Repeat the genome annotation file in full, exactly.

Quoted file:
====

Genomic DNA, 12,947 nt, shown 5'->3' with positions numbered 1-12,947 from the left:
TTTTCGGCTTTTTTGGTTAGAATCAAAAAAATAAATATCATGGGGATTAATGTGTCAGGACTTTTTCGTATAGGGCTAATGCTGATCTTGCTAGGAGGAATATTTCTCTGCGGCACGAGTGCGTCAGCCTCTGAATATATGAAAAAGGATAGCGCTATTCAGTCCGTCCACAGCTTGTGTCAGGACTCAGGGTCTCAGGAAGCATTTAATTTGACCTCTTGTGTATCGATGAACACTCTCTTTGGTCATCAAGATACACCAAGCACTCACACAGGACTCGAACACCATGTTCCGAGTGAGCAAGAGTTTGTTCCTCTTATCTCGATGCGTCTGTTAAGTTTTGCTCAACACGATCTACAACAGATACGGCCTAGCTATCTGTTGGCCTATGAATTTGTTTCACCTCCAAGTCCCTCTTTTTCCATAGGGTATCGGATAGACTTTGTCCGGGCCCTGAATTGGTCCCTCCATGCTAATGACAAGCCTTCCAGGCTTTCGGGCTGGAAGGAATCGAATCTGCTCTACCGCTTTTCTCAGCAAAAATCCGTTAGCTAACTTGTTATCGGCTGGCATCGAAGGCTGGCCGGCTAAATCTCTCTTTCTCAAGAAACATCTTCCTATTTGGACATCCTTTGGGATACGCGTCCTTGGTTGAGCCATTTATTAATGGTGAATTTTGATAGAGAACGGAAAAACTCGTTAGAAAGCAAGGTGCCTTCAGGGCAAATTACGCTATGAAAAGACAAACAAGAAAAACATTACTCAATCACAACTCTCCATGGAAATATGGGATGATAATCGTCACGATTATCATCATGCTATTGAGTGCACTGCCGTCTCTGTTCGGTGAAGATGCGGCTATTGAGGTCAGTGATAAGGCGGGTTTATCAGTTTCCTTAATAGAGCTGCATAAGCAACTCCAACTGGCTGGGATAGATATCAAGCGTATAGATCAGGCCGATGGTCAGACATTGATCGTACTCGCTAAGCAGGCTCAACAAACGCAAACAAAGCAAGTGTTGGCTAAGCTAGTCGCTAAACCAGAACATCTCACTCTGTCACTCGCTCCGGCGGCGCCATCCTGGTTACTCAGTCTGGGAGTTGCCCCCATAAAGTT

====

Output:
Genomic DNA, 12,947 nt, shown 5'->3' with positions numbered 1-12,947 from the left:
TTTTCGGCTTTTTTGGTTAGAATCAAAAAAATAAATATCATGGGGATTAATGTGTCAGGACTTTTTCGTATAGGGCTAATGCTGATCTTGCTAGGAGGAATATTTCTCTGCGGCACGAGTGCGTCAGCCTCTGAATATATGAAAAAGGATAGCGCTATTCAGTCCGTCCACAGCTTGTGTCAGGACTCAGGGTCTCAGGAAGCATTTAATTTGACCTCTTGTGTATCGATGAACACTCTCTTTGGTCATCAAGATACACCAAGCACTCACACAGGACTCGAACACCATGTTCCGAGTGAGCAAGAGTTTGTTCCTCTTATCTCGATGCGTCTGTTAAGTTTTGCTCAACACGATCTACAACAGATACGGCCTAGCTATCTGTTGGCCTATGAATTTGTTTCACCTCCAAGTCCCTCTTTTTCCATAGGGTATCGGATAGACTTTGTCCGGGCCCTGAATTGGTCCCTCCATGCTAATGACAAGCCTTCCAGGCTTTCGGGCTGGAAGGAATCGAATCTGCTCTACCGCTTTTCTCAGCAAAAATCCGTTAGCTAACTTGTTATCGGCTGGCATCGAAGGCTGGCCGGCTAAATCTCTCTTTCTCAAGAAACATCTTCCTATTTGGACATCCTTTGGGATACGCGTCCTTGGTTGAGCCATTTATTAATGGTGAATTTTGATAGAGAACGGAAAAACTCGTTAGAAAGCAAGGTGCCTTCAGGGCAAATTACGCTATGAAAAGACAAACAAGAAAAACATTACTCAATCACAACTCTCCATGGAAATATGGGATGATAATCGTCACGATTATCATCATGCTATTGAGTGCACTGCCGTCTCTGTTCGGTGAAGATGCGGCTATTGAGGTCAGTGATAAGGCGGGTTTATCAGTTTCCTTAATAGAGCTGCATAAGCAACTCCAACTGGCTGGGATAGATATCAAGCGTATAGATCAGGCCGATGGTCAGACATTGATCGTACTCGCTAAGCAGGCTCAACAAACGCAAACAAAGCAAGTGTTGGCTAAGCTAGTCGCTAAACCAGAACATCTCACTCTGTCACTCGCTCCGGCGGCGCCATCCTGGTTACTCAGTCTGGGAGTTGCCCCCATAAAGTT